When I used to teach a class on speechwriting one thing I'd always tell my students is that when writing a political speech, you need tension, conflict and perhaps, above all, a strawman to contrast with your, hopefully, more positive and aspirational message.
Tuesday night at Barack Obama's final State of the Union he didn't need a strawman: He had Donald Trump.
To a remarkable and almost bewildering degree, Obama's SOTU became not the usual exercise of laying out a specific policy agenda for the year ahead, but instead diminishing and rebuking Trumpism.
Obama's agenda was clear from the outset. "We live in a time of extraordinary change," he said as he utilized a classic and tired piece of political boilerplate. But then he quickly pivoted to a thinly-disguised attack on Trump.
"Each time, there have been those who told us to fear the future; who claimed we could slam the brakes on change, promising to restore past glory if we just got some group or idea that was threatening America under control."
For those of you keeping score at home, "promising to restore past glory" is a euphemism for Trump's presidential slogan, "make America great again."
Now that Obama had set up his strawman — err, Trump-man — he unloaded on it.
"And each time, we overcame those fears. We did not, in the words of Lincoln, adhere to the 'dogmas of the quiet past.' . . . We made change work for us, always extending America's promise outward, to the next frontier, to more and more people," emerging "stronger and better than before."
From there was one shot at Trump after another.
"Will we respond to the changes of our time with fear, turning inward as a nation, and turning against each other as a people?" he asked.
"Anyone claiming that America's economy is in decline is peddling fiction," a direct rebuke of Trump's claims that the country is a disaster.
"All the rhetoric you hear about our enemies getting stronger and America getting weaker" was wrong, he continued. "The United States of America is the most powerful nation on Earth. Period. It's not even close."
Obama didn't leave out Trump's GOP rivals. "As we focus on destroying ISIL, over-the-top claims that this is World War III just play into their hands," he said in a more direct rebuke of Chris Christie and others who regularly claim WWIII is upon us. And he called out Ted Cruz directly, saying, "Our answer needs to be more than tough talk or calls to carpet bomb civilians."
But it seemed clear that the real target was Trump. When Obama called on Americans to "reject any politics that targets people because of race or religion," he used one of the GOP front-runner's favorite phrases, "this isn't a matter of political correctness," and later, when decrying politicians who "insult Muslims," he said, "that's not telling it like it is."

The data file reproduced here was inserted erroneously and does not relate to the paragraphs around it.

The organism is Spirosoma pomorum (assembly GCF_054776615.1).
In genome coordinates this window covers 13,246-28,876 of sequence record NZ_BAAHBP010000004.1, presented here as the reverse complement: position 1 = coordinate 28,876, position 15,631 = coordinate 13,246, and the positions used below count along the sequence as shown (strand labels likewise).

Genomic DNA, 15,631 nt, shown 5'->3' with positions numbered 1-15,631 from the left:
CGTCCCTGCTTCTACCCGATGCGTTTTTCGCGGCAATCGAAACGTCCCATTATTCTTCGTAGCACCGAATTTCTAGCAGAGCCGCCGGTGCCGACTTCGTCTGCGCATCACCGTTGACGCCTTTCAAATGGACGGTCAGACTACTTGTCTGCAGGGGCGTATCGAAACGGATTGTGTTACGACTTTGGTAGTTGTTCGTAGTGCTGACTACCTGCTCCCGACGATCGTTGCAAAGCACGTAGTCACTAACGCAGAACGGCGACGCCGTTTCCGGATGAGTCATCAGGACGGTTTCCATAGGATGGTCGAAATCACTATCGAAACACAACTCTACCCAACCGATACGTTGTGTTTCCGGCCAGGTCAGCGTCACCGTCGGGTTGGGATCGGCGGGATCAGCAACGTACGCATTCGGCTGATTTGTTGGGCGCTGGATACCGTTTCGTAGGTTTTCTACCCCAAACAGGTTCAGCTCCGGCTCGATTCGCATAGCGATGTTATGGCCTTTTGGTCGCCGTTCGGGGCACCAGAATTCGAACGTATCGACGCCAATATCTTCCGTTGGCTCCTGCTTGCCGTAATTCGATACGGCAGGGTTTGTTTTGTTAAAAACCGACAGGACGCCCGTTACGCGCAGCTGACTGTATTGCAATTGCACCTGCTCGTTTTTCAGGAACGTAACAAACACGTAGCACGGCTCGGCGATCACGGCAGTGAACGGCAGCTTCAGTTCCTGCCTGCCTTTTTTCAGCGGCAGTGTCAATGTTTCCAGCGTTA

And yet what made this speech so interesting is that Obama, to a large extent, contrasted Trump's bombast and divisive rhetoric with his own political ideology. When Obama said democracy requires "basic bonds of trust between its citizens" and "doesn't work if we think the people who disagree with us are all motivated by malice" and "grinds to a halt without a willingness to compromise," he was taking a page out of his own 2008 campaign playbook. He even name-checked his famous 2008 race speech in calling for "a more perfect union" (the title of that address).
When he spoke of his own progressive political agenda, he even tried to find some sliver of compromise between the two parties. He talked about joining forces with House Speaker Paul Ryan to address poverty and working together "on bipartisan priorities like criminal justice reform and helping people who are battling prescription drug abuse." Even on climate change, where the divides between the two parties couldn't be more stark, Obama tried to find common ground. "Even if the planet wasn't at stake; even if 2014 wasn't the warmest year on record," he said, "why would we want to pass up the chance for American businesses to produce and sell the energy of the future?"
Of course, little of this is likely to happen, and Obama knows that, but as has been so often the case with the president's postpartisan rhetoric, his words served a clear political purpose — contrasting those who would divide Americans (Trump) with those who would seek, even if just rhetorically, to bring the country together (Obama and by extension, the Democratic Party).
And then, finally, there was the old tried-and-true feature of any great political speech: a warning about the failure to follow the speaker's lead.
"If we give up now, then we forsake a better future," said Obama. "Those with money and power will gain greater control over the decisions that could send a young soldier to war, or allow another economic disaster, or roll back the equal rights and voting rights that generations of Americans have fought, even died, to secure. As frustration grows, there will be voices urging us to fall back into tribes, to scapegoat fellow citizens who don't look like us, or pray like us, or vote like we do, or share the same background."
In so many words, Obama used his likely final appearance in the well of the House of Representatives to offer Americans a choice — fear or hope, progress or retrenchment, him or Trump.
In an era of intense political polarization, in which Obama's campaign rhetoric about bridging the nation's divides have spectacularly failed to materialize, it's a fitting and sad denouement to his presidency.
Michael A. Cohen's column appears regularly in the Globe. Follow him on Twitter@speechboy71.